Sony Is Struggling With PlayStation 5 Price Due to Costly Parts

Aurelius

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Y'all do realize that the $300 xbox isn't the real next gen part, right?
We do, but it still could shake up the game somewhat by offering a "close enough" experience at a price people haven't seen for a long time in a brand new TV console (not including the Switch, which is more of a hybrid).

The Xbox Series S also throws a monkey wrench into expectations for this console generation. It could struggle if the disc-free PS5 starts at $399, or if it leads to developers hobbling Xbox games to support slower hardware. However, it could also be a hit if people decide that saving $100 is more important than 4K gaming or fully next-gen visuals.
 

VIC-20

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Something to note though is that cost is actually more than people think, because of markup of retailers. So if it costs a company $400 to build something, and the retail price is $400 you might think they are breaking even. Nope, they are losing a LOT on that, probably $200 per. The reason is that normal retail markup is generally around 100%. It varies by item to be sure, but when you take in all the costs involved with getting an item to consumers, it just about doubles the price. So that shirt Target sells for $10, they bought for $5-6, but despite that they only make maybe 30 cents of actual profit after all the costs are factored in.

Thus if you want a console to retail for $500, you have to sell it to retailers for a lot less. May not be a 100% markup, since it is a more expensive good and not all that large and heavy, but you are selling it to them for $300-$350 at most probably. So the losses can be more serious than they might seem if you compare retail price to production cost.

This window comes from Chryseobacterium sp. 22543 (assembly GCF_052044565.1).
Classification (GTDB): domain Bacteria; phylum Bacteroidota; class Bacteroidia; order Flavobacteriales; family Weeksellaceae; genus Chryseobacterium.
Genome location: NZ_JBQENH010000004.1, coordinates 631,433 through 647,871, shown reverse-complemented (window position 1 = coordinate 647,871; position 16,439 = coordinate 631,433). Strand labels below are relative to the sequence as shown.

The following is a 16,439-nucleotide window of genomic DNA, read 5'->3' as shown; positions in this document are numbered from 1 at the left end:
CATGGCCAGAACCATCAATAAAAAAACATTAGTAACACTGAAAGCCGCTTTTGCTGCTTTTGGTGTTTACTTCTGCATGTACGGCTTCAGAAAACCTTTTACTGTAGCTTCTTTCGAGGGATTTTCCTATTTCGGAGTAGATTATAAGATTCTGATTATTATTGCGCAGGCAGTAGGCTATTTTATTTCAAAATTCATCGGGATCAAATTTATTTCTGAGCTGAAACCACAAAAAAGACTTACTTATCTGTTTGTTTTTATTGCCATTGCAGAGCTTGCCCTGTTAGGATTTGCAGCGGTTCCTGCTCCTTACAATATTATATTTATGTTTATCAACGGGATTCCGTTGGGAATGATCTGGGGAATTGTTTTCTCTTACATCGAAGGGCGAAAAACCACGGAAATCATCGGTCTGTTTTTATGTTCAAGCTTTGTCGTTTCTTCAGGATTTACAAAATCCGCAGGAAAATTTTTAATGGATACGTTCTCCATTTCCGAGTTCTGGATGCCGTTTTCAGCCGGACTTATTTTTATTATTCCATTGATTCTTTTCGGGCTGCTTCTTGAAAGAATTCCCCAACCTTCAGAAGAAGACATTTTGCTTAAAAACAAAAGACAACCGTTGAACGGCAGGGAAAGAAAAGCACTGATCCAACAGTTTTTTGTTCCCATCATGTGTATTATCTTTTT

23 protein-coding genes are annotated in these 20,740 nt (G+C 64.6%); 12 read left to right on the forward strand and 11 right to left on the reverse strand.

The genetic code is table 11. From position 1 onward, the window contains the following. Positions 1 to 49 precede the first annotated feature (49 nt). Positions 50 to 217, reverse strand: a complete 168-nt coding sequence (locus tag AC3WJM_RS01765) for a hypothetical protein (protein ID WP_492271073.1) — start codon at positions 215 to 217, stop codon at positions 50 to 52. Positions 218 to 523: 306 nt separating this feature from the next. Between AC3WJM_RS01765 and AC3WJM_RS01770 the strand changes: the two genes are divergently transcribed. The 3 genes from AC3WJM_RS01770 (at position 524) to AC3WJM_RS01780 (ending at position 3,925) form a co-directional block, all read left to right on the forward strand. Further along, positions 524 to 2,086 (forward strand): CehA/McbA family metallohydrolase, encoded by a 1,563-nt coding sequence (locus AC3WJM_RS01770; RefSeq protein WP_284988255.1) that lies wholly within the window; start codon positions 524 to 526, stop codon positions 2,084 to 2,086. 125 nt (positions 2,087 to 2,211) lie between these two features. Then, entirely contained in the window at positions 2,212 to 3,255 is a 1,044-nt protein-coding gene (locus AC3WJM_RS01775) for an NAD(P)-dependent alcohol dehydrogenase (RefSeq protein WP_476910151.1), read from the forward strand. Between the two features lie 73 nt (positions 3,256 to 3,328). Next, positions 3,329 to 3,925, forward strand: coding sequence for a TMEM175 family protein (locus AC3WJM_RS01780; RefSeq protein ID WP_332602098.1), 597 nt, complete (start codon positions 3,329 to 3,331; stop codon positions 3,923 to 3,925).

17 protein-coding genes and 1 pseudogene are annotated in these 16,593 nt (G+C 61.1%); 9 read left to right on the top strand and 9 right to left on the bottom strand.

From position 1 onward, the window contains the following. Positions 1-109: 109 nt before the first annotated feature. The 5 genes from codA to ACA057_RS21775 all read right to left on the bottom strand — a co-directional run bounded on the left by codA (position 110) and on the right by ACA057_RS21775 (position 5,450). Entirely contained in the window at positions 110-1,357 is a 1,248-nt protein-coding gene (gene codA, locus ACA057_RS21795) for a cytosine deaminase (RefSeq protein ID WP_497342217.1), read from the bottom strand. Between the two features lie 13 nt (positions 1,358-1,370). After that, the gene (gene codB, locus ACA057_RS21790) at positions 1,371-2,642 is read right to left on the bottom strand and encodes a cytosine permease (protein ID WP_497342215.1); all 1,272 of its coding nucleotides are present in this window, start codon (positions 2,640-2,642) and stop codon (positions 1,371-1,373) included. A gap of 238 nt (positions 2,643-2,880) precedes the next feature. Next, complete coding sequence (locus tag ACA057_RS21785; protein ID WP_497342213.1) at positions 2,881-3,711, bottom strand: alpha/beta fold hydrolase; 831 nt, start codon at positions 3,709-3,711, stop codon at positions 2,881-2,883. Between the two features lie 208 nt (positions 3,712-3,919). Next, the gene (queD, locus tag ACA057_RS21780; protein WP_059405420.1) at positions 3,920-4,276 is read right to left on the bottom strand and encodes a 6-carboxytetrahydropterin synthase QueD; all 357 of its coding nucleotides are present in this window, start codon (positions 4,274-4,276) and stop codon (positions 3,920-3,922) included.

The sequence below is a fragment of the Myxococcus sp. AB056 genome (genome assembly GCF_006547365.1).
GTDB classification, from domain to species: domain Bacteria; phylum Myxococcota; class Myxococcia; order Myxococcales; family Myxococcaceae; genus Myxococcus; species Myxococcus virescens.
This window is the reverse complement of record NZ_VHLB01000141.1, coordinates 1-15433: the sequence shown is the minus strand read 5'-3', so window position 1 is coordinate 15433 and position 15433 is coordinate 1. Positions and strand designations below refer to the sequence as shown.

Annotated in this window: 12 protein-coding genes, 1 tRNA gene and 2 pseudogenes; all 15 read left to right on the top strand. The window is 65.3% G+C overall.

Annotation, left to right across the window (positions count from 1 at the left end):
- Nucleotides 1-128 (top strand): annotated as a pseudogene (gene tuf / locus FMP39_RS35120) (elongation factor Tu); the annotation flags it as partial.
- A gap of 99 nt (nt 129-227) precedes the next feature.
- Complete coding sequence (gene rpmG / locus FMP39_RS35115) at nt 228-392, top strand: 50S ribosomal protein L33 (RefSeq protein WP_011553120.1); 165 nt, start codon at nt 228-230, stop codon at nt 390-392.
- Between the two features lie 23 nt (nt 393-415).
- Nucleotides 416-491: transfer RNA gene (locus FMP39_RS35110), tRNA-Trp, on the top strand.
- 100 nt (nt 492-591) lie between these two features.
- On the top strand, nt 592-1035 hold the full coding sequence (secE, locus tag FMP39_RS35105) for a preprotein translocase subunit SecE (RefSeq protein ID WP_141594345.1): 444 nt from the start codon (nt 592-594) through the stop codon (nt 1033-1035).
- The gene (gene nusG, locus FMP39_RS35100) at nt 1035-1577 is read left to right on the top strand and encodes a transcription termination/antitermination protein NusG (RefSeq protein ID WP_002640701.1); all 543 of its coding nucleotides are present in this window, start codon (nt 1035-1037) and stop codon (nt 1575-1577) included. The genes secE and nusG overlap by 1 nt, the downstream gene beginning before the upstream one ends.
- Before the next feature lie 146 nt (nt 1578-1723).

Companies also have to be careful with it, because while licensing is where the money is, if there's too big a loss it can sink you. I mean suppose you lose $200 per console sold and you do a nice, brisk 20 million sales before you can bring that price down. That's $4 billion in losses you ate and have to make up. Takes a veeery high attach rate to make that up.
Have you worked in electronics retail?

Certain brands set their MSRP and wholesale to almost the same number, with certain products. I'm betting they only make between $5 and $25 on each unit. Its that way for Apple iPads and Macs for sure. Even a $3500 Macbook Pro would make the retailer less than $50. Sony sets maybe $100 retailer profit on their TVs. Epson projectors don't have much retail profit either. (Samsung on the other hand, sells their TVs much cheaper than MSRP to retailers. So there is money to be made on some products for sure.)

I'm betting consoles are one of those items with almost no retailer margin.

Why do retailers put up with those margins? Because they are very high demand products. If you want the "privilege" of having those customers to come to your store at all, you suck it up and try to sell accessories and warranties to make up for it.

Gamestop / EB Games has turned halfway into a toy store for a reason.
 

Templar_X

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You do realize consoles aren't really next gen right? :p
Yes! RDNA2 and 4+GB/s SSDs is completely the cheap and accessible mainstream we've had for years.. oh wait

C'mon, if you're gonna say that it's not top tier performance when competing with high end PCs, I can be with you on that.
But, for the announced prices, the alleged performance and technologies they bring do seem like next-gen stuff when compared to current offerings on the market at the same price level.
 

deruberhanyok

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They are "next generation" consoles, for sure, but that does not mean they are using all "next generation" PC parts. Although they are built on cutting edge tech - Zen2, RDNA2, SSDs pushing past PCIe3 speeds.

I'm a little annoyed that the Xbox "Series S" is so cut down compared to the Series X, but even then I would still call it next gen - aside from a GPU with more raw power, the capabilities it provides are all based on much improved tech than what was in the previous generation of systems.